Rothstein figure accused of making threat
A reputed Sicilian mafioso charged in an FBI undercover case linked
to Scott Rothstein's Ponzi scheme was previously arrested for allegedly
threatening a Miami Beach security officer with a handgun
By JAY WEAVER | Miami Herald | 03.19.10
Roberto Settineri, the reputed Sicilian mafioso snagged by Ponzi schemer Scott Rothstein in an FBI sting, had a little brush with the law in January.
As he was eating al fresco at Soprano Cafe on Lincoln Road, Settineri opened his leather jacket to flash a handgun at a private security officer, a police report states.
``I will put this gun in your f-----g mouth,'' Settineri told the security officer, the report says. ``I know where you live. I'll go to your house and kill you and your family.''
Miami Beach police eventually caught up with Settineri, who denied threatening the guard with his firearm. The cops arrested Settineri, 41, of Miami, on an aggravated assault charge, a third-degree felony.
But that's the least of his problems.
Last week, FBI agents arrested Italian-born Settineri, a naturalized U.S. citizen who works as a wine wholesaler, on obstruction of justice and money laundering charges in connection with Rothstein's $1.2 billion investment scam. Federal authorities also accuse him of being connected to the mafia's Colombo and Gambino crime families.
At the same time, Italian National Police officers flew to Miami and revealed charges accusing Settineri of belonging to the Sicilian mafia and participating in a slew of violent crimes.
Settineri was a regular on Lincoln Road, where he sold wine to restaurants lining the popular pedestrian way.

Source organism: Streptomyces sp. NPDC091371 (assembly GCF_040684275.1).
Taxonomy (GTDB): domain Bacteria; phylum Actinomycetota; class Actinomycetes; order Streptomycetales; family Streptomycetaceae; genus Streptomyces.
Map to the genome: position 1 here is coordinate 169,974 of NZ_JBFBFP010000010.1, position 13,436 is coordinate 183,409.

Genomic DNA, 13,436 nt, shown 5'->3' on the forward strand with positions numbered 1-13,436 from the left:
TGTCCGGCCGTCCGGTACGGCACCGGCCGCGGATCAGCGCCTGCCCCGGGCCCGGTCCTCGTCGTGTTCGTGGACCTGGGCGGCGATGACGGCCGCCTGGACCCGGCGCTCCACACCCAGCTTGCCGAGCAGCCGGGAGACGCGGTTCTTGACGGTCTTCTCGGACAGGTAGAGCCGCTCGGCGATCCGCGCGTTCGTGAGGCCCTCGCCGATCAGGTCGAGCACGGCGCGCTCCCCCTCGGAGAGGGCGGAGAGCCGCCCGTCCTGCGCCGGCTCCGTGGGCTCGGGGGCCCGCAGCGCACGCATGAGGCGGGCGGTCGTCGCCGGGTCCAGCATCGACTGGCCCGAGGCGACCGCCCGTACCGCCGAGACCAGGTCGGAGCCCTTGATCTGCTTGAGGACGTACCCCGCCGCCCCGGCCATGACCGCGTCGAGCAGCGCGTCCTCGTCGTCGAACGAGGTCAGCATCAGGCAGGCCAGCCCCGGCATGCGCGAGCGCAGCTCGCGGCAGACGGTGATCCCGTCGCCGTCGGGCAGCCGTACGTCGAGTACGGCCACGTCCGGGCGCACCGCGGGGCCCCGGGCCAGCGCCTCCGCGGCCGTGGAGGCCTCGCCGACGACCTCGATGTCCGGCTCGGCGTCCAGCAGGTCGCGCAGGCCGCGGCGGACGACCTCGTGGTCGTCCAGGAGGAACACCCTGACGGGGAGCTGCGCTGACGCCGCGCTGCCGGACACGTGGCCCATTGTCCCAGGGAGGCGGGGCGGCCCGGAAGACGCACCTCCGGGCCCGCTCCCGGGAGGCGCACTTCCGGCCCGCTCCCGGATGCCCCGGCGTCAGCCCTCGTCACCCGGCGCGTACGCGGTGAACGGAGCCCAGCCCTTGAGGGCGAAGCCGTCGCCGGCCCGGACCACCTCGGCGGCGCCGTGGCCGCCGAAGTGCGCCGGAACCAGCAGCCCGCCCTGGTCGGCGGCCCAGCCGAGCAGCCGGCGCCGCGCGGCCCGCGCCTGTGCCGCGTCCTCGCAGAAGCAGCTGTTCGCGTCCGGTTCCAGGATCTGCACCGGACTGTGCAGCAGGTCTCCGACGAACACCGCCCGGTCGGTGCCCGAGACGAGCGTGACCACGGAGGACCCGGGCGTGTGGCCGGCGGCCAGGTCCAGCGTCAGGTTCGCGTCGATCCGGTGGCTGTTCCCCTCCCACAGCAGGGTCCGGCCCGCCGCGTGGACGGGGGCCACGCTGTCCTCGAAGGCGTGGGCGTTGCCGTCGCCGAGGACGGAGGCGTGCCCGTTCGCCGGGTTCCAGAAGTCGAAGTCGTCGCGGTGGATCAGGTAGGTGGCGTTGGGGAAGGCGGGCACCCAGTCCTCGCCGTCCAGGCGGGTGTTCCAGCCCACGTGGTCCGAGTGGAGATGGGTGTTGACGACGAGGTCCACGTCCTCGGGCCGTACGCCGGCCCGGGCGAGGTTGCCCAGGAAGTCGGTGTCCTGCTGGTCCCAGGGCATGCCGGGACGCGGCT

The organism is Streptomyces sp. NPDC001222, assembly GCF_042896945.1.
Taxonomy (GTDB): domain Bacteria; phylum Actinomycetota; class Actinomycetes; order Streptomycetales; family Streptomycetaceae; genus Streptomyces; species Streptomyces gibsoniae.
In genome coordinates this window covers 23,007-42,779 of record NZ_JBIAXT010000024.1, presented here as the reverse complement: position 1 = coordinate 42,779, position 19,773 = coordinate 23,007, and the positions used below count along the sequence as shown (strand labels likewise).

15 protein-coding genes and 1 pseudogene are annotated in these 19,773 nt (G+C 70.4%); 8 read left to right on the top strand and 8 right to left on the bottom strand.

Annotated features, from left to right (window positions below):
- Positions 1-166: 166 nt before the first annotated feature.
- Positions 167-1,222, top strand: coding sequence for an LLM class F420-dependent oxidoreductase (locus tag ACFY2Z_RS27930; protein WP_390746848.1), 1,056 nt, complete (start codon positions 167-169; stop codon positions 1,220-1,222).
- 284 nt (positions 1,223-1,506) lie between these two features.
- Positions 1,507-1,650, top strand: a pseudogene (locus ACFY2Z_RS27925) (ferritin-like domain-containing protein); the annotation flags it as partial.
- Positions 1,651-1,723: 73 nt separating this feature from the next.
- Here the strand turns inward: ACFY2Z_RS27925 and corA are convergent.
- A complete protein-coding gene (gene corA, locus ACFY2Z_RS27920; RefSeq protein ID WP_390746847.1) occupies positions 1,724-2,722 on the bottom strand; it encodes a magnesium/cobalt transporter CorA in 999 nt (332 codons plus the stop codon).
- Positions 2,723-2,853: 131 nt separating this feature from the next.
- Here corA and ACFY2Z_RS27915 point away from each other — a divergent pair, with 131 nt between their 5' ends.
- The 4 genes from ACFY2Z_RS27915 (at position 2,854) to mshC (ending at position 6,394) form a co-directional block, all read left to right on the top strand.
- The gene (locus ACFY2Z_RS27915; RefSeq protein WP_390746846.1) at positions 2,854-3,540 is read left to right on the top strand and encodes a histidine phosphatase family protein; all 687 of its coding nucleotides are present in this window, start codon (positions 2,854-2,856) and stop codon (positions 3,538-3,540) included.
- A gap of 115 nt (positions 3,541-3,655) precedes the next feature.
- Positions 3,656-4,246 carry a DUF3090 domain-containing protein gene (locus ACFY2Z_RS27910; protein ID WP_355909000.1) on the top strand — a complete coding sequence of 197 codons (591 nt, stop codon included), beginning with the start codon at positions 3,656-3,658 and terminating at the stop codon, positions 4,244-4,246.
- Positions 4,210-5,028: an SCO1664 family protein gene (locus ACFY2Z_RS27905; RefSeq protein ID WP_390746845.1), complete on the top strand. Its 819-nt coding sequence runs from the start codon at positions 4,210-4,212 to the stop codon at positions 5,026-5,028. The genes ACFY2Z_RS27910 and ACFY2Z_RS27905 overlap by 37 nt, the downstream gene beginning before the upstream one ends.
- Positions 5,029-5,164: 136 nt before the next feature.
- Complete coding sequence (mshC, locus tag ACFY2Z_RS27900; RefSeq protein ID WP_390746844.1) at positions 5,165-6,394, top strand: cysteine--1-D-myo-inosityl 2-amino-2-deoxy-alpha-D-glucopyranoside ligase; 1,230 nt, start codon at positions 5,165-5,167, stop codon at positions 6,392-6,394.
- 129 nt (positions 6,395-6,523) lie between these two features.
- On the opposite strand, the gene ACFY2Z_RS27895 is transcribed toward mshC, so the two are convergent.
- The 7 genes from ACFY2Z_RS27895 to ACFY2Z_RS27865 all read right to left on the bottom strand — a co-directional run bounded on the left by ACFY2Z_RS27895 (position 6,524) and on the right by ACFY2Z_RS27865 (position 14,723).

Michael Catalano, Settineri's lawyer, said his client was eating with a couple of other men at Soprano Cafe on Jan. 8 when he had the run-in with the security officer, Cesar Mainardi, who was on his patrol bike. He worked for Security Alliance, a company contracted with the city of Miami Beach.
Catalano said Mainardi confronted Settineri over a woman they both knew.
Mainardi "weaved his way through a tight crowd and intentionally harassed him,'' Catalano said. Settineri "told the security guard to leave him alone, and he made up these allegations.''
But Mainardi, in an interview with The Miami Herald, denied the fight was over a woman. In his police statement, Mainardi accused Settineri of threatening him for no reason: "Apparently he did not like the way I looked at him, and I noticed his reaction and wanted to talk to him, but he acted aggressive.''
'Mainardi told police that Settineri flashed the semi-automatic weapon, which was in a holster on his belt. But "he never took it out,'' Mainardi said.
Settineri left the restaurant after the confrontation, but Miami Beach police reached him on his cellphone.
According to the police report, Settineri admitted having a "heated argument'' with the security officer but denied "threatening him with any type of gun.''
Settineri said he owned four guns, but they were all at his Brickell Key condo in Miami at the time of the incident. Police found no weapon on him. State records show that Settineri has a concealed-weapons permit.
Rothstein, who came to know Settineri through a Broward security company he had hired for protection, allegedly talked Settineri into shredding documents and laundering $79,000 in November from the Fort Lauderdale lawyer's Ponzi scheme, according to an indictment unsealed last week.
Rothstein, 47, who pleaded guilty to racketeering and other charges in January, faces up to 100 years in prison at his sentencing in May. But he may end up spending less time behind bars; the feds plan to put him in prison under the witness protection program for helping sting Settineri in the FBI undercover operation.
Italian authorities charged Settineri along with 19 other people allegedly linked to the Sicilian mafia. The charges: extortion, drug trafficking and attempted murder.